The Construction Scheduling Rodeo: Keeping Project Deadlines—How do we do it?


Conor Evans, Project Manager at March Construction, writes an opinion piece about his perspective on tackling construction scheduling.

Conor is currently overseeing three of March Construction’s commercial projects throughout the NYC metro area. He has 15 years of experience in national and international commercial construction to include having built projects in Montana and Uganda.  

He’s competed in rodeos, roping and wrestling cattle and once rode a bull on the Idaho/Montana border!

The Construction Scheduling Rodeo: Keeping Project Deadlines—How do we do it?

Construction scheduling is perhaps one of the largest inherent conflicts in building construction:

How do you get a scheduling plan to smoothly unfold in reality, meeting all of the project deadlines, despite all of the changes and unknown factors that may come into play?

I love communicating with visual imagery, especially when it regards subjects I am passionate about—my profession as a project manager. In this essay, I’ve combined that passion with knowledge and inspiration from my experience competing in rodeos, roping and wrestling with cattle, to create a metaphor that explains how I view the construction scheduling process.

The Construction Scheduling Conflict

Time is of the essence when submitting bids to prospective clients. Initially, there is rarely enough time to narrow down and choose each subcontractor, collaboratively outlining their subpart of the project and its impact on the overall schedule.

Instead, the general contractor needs to rely on their experience and historical project data to create these schedules, providing a project completion time frame to the clients to help win the contract. This kind of scheduling is based on theory. If handled improperly, it is financially risky for everyone involved: the general contractor, subcontractors, and building owner.

The Solution

March Construction attacks this conflict by tenaciously building and maintaining momentum throughout each project we are entrusted to build.

To illustrate construction scheduling as I see it, imagine cowboys, cattle and stockyards that lay on the other side of a thousand miles of open plains – unforeseen storms, mountains to cross, crisis and all.  Those cowboys need to get the cattle to market at the condition they promised to the traders. It’s what they promised! And cowboys don’t break promises.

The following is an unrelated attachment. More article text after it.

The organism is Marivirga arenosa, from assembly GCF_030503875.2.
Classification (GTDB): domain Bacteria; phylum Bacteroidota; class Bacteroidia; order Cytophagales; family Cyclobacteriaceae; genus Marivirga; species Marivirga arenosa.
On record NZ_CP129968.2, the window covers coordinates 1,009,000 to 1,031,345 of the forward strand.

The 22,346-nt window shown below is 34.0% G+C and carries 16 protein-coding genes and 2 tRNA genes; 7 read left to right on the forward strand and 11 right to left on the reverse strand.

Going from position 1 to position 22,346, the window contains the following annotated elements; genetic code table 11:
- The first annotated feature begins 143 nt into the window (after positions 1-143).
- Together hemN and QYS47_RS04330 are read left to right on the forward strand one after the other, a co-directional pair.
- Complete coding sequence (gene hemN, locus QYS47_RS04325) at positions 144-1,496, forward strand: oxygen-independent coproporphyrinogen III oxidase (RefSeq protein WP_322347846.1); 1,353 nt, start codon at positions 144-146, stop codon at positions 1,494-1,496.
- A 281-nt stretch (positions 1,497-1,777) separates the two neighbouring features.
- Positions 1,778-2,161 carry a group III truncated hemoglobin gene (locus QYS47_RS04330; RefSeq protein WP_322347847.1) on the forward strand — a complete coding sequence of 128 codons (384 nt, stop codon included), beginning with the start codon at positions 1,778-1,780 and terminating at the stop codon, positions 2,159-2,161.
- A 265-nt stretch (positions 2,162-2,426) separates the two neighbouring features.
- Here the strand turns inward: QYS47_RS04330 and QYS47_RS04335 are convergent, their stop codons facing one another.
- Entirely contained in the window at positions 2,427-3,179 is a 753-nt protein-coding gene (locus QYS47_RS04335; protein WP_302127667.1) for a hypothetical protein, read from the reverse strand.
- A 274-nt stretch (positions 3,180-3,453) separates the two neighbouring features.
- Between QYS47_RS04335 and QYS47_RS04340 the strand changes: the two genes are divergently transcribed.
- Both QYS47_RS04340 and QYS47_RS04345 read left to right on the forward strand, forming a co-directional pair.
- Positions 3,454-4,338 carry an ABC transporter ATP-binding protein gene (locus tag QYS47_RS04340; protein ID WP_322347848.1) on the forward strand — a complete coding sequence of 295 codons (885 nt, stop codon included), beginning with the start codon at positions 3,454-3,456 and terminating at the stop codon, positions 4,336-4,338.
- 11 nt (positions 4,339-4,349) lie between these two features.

The Cowboys: The project superintendents supervising and managing the project, or “riding herd” and “corralling the strays”. The project manager sets the pace and supports the superintendent.

The Cattle: The subcontractors and vendors who need to be managed and overseen (Sorry, guys! No offense intended—It’s just to support the metaphor. Think, “Strong like a bull!”)

The Stockyards: The finished building

The Traders: Our client


To get cattle to the stockyards, the cowboys have to provide the trader a timeline, a schedule, based on theory. This comes with the inherent conflict we discussed earlier—there’s no way the cowboys can know what perils lay ahead in the time they have to respond to the trader’s request (RFP).  

My role as the cowboy/project manager is simple – find the strongest cattle (the best critical path subcontractor) and ride point with him (The point man, also called the point rider or lead rider, is the cowboy who rides near the front of the herd—determining the direction, controlling the speed, and giving the cattle something to follow.); pushing him to find and extend his limit – he sets the pace on when we get to the stockyards. When faltering, he is given steroids (incentives akin providing bonuses if “stretch” milestone goals are met) to help him keep going a little further. Throughout our journey, we communicate with the trader on our progress and rest the cattle with the time margin we’ve gained (or not resting when we’ve lost it).